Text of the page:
And lo, to their great surprise, the star which they saw in the east then appeared . . ..
—John Gill, Exposition of the New Testament (1746-8)
Nothing will awaken those that are resolved to be regardless.
—Matthew Henry, Commentary on the Whole Bible (1712)
Where Is He . . .?
When Jesus was born in Bethlehem of Judea in the days of Herod the king, there came Magi, stargazers, from the East to Jerusalem. These wise men weren’t from the Orient. They most likely came from Persia. They weren’t kings, and Scripture doesn’t say how many of them there actually were. But certainly, their arrival was enough to get Jerusalem all wound up and draw the attention of the whole city to their one question: “Where is He that is born King of the Jews?”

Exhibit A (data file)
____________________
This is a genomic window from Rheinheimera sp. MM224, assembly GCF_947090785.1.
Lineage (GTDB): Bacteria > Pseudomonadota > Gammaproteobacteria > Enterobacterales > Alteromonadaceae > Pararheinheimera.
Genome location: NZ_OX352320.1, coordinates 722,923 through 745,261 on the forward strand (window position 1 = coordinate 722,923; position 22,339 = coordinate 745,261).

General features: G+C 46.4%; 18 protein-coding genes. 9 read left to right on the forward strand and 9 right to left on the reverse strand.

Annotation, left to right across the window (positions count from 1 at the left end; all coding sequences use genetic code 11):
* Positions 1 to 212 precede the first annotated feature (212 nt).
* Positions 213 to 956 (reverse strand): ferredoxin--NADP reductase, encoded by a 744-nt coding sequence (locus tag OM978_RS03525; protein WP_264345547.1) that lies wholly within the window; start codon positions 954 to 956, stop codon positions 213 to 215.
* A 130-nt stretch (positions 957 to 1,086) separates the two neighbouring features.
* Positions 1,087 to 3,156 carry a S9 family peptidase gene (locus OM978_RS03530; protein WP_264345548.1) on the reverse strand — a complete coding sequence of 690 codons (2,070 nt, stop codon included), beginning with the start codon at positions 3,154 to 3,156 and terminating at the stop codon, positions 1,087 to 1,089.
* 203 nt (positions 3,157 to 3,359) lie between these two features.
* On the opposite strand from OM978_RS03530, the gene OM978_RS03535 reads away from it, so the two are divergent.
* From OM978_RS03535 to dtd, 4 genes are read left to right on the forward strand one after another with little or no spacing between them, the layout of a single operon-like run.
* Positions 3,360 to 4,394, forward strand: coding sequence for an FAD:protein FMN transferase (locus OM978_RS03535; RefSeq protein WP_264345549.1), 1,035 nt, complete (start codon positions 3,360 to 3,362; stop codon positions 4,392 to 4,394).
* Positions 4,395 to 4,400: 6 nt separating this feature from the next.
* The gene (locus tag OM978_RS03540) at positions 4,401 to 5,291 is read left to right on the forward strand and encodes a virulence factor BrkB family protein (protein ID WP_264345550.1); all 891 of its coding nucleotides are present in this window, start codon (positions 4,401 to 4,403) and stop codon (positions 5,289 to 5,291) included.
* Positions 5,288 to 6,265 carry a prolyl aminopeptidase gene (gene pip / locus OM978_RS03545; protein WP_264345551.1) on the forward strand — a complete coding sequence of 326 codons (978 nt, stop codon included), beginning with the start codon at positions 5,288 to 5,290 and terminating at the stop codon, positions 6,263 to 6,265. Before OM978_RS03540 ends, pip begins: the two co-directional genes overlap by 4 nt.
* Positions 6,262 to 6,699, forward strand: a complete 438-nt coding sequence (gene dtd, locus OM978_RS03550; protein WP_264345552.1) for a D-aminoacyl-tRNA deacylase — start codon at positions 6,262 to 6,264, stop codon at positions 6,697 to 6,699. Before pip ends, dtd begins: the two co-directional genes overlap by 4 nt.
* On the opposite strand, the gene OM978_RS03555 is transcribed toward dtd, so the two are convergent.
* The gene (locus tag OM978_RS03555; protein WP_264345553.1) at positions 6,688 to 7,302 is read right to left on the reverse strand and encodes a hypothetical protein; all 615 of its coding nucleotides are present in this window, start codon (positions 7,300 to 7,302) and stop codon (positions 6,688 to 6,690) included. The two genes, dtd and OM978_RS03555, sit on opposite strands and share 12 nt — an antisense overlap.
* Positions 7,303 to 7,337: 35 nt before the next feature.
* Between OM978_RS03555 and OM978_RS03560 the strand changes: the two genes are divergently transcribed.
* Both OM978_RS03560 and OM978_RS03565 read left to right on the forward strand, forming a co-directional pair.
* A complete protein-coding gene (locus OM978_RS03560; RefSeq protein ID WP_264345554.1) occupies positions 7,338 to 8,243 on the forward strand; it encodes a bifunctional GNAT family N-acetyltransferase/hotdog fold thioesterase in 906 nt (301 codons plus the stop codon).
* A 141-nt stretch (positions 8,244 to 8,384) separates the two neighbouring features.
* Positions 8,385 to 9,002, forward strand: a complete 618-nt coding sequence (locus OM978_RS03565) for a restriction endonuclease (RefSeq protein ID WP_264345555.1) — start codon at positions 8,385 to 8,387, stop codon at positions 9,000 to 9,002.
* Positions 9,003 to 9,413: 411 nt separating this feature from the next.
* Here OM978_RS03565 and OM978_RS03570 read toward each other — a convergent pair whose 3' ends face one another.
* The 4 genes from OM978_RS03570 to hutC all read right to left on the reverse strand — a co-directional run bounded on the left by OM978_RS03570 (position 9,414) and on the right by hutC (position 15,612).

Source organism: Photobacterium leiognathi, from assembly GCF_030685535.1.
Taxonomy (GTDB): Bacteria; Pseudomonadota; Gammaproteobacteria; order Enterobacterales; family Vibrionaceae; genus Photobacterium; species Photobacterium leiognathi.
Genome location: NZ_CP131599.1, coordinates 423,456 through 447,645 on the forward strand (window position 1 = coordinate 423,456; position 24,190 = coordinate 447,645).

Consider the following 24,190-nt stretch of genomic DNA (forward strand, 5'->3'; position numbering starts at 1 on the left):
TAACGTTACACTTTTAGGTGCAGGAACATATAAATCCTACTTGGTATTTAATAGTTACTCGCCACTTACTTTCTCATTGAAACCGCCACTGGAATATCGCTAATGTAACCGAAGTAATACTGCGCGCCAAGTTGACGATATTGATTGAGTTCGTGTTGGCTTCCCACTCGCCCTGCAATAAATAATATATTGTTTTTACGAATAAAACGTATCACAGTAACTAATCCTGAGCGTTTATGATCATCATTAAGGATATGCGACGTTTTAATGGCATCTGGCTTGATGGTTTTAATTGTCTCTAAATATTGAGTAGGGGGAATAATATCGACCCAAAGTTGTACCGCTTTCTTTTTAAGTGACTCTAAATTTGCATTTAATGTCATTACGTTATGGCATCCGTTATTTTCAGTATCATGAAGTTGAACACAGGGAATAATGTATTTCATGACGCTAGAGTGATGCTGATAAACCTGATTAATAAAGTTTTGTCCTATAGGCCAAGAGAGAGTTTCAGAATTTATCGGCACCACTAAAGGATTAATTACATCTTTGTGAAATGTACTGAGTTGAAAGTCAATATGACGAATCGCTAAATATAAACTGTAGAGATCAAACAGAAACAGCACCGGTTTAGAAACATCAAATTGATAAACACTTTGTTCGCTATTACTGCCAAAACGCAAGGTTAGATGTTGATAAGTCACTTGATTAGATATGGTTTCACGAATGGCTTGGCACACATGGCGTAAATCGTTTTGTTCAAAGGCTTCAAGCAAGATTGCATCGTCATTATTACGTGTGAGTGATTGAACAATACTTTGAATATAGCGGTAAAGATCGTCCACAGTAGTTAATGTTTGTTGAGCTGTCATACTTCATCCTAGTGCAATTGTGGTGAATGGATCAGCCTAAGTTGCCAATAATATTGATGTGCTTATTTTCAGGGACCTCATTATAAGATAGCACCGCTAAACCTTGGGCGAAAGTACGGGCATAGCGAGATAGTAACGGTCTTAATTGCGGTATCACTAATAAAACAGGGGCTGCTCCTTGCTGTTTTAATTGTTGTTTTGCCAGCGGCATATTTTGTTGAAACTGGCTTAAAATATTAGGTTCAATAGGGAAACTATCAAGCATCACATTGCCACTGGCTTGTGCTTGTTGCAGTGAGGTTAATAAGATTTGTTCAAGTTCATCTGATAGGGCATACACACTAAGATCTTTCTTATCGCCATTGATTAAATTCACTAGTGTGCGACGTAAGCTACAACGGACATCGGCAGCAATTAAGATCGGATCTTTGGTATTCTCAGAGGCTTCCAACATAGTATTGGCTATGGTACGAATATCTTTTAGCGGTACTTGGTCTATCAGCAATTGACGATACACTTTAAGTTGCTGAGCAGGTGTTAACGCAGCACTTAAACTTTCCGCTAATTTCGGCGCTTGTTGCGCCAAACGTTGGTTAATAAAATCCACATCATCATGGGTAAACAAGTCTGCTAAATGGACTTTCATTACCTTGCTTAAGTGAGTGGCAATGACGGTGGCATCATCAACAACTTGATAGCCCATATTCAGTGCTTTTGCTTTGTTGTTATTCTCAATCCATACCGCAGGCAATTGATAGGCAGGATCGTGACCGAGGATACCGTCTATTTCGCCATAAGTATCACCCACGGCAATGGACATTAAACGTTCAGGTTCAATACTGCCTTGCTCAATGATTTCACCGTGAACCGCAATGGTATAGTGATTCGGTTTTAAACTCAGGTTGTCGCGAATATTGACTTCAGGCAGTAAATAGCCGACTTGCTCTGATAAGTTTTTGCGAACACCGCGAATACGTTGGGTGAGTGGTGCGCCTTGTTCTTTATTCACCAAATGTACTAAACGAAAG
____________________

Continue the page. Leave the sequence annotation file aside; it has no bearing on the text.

There was no ambiguity in the question. The wise men weren’t asking after recently born “princelings” in general. They weren’t asking about a child who would one day become a king. They were looking for the One whose very birth made Him the King of Israel by divine right. They were looking for the Messiah.
Everyone who heard their question understood its significance. These wise men claimed that the Messiah had already been born.